Is a Haitian life worth less than an American life?


In the wake of Hurricane Matthew, we are once again reminded of the devastation that occurs when natural disasters happen locally and around the globe. Such events also call to the mind the disparaging differences between nations who have and those who have-not. These differences are seen in the attention the catastrophes receive and during the response in the aftermath.

The poorest country in the western hemisphere was in the direct eye of Matthew. As many as 1,000 died in the midst of the storm. Many more are dying in the after effects. Thousands are homeless and hungry. Much of the small island nation is still recovering from a massive earthquake more than six years ago when 300,000 were killed and over one million left homeless. Haiti continues to be devastated and the world seems to be watching.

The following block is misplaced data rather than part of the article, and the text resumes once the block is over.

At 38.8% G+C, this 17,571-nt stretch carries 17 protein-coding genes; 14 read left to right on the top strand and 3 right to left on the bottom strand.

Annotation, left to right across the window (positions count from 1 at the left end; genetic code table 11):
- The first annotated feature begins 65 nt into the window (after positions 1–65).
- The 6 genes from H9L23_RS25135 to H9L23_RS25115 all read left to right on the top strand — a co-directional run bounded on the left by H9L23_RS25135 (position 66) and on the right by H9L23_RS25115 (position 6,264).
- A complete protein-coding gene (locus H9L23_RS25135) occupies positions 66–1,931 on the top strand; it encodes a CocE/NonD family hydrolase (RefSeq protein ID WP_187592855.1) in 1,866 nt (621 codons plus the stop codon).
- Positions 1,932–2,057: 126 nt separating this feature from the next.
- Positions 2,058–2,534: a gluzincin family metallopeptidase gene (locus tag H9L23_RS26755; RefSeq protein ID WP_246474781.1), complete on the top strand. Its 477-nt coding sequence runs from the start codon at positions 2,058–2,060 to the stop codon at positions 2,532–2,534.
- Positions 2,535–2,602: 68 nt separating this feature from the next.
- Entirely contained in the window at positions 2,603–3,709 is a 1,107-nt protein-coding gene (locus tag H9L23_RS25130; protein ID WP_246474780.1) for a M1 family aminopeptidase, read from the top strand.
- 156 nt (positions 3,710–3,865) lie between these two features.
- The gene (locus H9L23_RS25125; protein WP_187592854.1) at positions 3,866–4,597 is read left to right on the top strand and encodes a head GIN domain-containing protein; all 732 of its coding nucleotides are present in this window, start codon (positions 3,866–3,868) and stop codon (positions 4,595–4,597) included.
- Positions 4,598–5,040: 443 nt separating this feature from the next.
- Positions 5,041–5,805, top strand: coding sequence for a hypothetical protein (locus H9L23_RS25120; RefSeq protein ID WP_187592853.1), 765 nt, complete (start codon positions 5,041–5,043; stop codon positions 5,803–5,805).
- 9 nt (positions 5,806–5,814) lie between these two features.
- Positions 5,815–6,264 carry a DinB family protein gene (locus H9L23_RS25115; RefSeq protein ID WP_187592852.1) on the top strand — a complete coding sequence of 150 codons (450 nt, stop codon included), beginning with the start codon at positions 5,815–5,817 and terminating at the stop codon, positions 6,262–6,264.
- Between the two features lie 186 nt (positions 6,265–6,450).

Although it is natural to be focused on our fellow citizens, we must ask why the news agencies all but ignored Haiti in the super-hyped ratings-based reporting? Why does it appear that a Haitian life is worth less than an American life?

While it is true that the political unrest and lack of infrastructure in Haiti are among the many obstacles that hamper efforts to assist when needed, there is still much more that can be done. Just miles away from First World nations, cries of the poor must continue to be made known that persons are suffering and dying on the doorstep of wealth.